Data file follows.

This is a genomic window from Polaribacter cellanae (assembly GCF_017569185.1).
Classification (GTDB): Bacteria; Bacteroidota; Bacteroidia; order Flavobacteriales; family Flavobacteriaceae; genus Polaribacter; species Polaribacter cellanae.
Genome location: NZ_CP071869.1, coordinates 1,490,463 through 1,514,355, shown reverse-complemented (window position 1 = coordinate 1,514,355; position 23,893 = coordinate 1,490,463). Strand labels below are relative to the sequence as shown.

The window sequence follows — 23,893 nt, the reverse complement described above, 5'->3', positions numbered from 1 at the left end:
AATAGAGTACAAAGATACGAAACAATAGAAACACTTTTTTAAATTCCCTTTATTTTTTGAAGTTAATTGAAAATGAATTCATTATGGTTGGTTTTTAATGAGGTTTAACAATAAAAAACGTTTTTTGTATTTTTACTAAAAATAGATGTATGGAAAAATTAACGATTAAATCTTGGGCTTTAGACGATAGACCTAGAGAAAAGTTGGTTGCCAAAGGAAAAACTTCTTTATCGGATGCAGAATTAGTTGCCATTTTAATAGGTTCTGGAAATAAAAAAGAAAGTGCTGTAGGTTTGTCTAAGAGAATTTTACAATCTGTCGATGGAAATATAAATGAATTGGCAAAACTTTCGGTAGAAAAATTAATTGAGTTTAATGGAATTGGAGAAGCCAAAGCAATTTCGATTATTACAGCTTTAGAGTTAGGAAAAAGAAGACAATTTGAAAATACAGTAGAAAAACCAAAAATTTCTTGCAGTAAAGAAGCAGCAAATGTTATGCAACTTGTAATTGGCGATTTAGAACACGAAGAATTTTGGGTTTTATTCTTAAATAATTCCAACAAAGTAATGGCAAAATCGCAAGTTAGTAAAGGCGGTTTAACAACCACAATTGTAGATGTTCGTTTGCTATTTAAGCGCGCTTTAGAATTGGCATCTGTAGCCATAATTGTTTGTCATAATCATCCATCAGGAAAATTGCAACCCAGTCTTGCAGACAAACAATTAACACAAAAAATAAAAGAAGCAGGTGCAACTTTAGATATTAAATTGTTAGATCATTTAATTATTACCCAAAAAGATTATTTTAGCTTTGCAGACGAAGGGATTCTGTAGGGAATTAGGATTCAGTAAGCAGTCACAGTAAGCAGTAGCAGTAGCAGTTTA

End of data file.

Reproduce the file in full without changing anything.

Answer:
This is a genomic window from Polaribacter cellanae (assembly GCF_017569185.1).
Classification (GTDB): Bacteria; Bacteroidota; Bacteroidia; order Flavobacteriales; family Flavobacteriaceae; genus Polaribacter; species Polaribacter cellanae.
Genome location: NZ_CP071869.1, coordinates 1,490,463 through 1,514,355, shown reverse-complemented (window position 1 = coordinate 1,514,355; position 23,893 = coordinate 1,490,463). Strand labels below are relative to the sequence as shown.

The window sequence follows — 23,893 nt, the reverse complement described above, 5'->3', positions numbered from 1 at the left end:
AATAGAGTACAAAGATACGAAACAATAGAAACACTTTTTTAAATTCCCTTTATTTTTTGAAGTTAATTGAAAATGAATTCATTATGGTTGGTTTTTAATGAGGTTTAACAATAAAAAACGTTTTTTGTATTTTTACTAAAAATAGATGTATGGAAAAATTAACGATTAAATCTTGGGCTTTAGACGATAGACCTAGAGAAAAGTTGGTTGCCAAAGGAAAAACTTCTTTATCGGATGCAGAATTAGTTGCCATTTTAATAGGTTCTGGAAATAAAAAAGAAAGTGCTGTAGGTTTGTCTAAGAGAATTTTACAATCTGTCGATGGAAATATAAATGAATTGGCAAAACTTTCGGTAGAAAAATTAATTGAGTTTAATGGAATTGGAGAAGCCAAAGCAATTTCGATTATTACAGCTTTAGAGTTAGGAAAAAGAAGACAATTTGAAAATACAGTAGAAAAACCAAAAATTTCTTGCAGTAAAGAAGCAGCAAATGTTATGCAACTTGTAATTGGCGATTTAGAACACGAAGAATTTTGGGTTTTATTCTTAAATAATTCCAACAAAGTAATGGCAAAATCGCAAGTTAGTAAAGGCGGTTTAACAACCACAATTGTAGATGTTCGTTTGCTATTTAAGCGCGCTTTAGAATTGGCATCTGTAGCCATAATTGTTTGTCATAATCATCCATCAGGAAAATTGCAACCCAGTCTTGCAGACAAACAATTAACACAAAAAATAAAAGAAGCAGGTGCAACTTTAGATATTAAATTGTTAGATCATTTAATTATTACCCAAAAAGATTATTTTAGCTTTGCAGACGAAGGGATTCTGTAGGGAATTAGGATTCAGTAAGCAGTCACAGTAAGCAGTAGCAGTAGCAGTTTA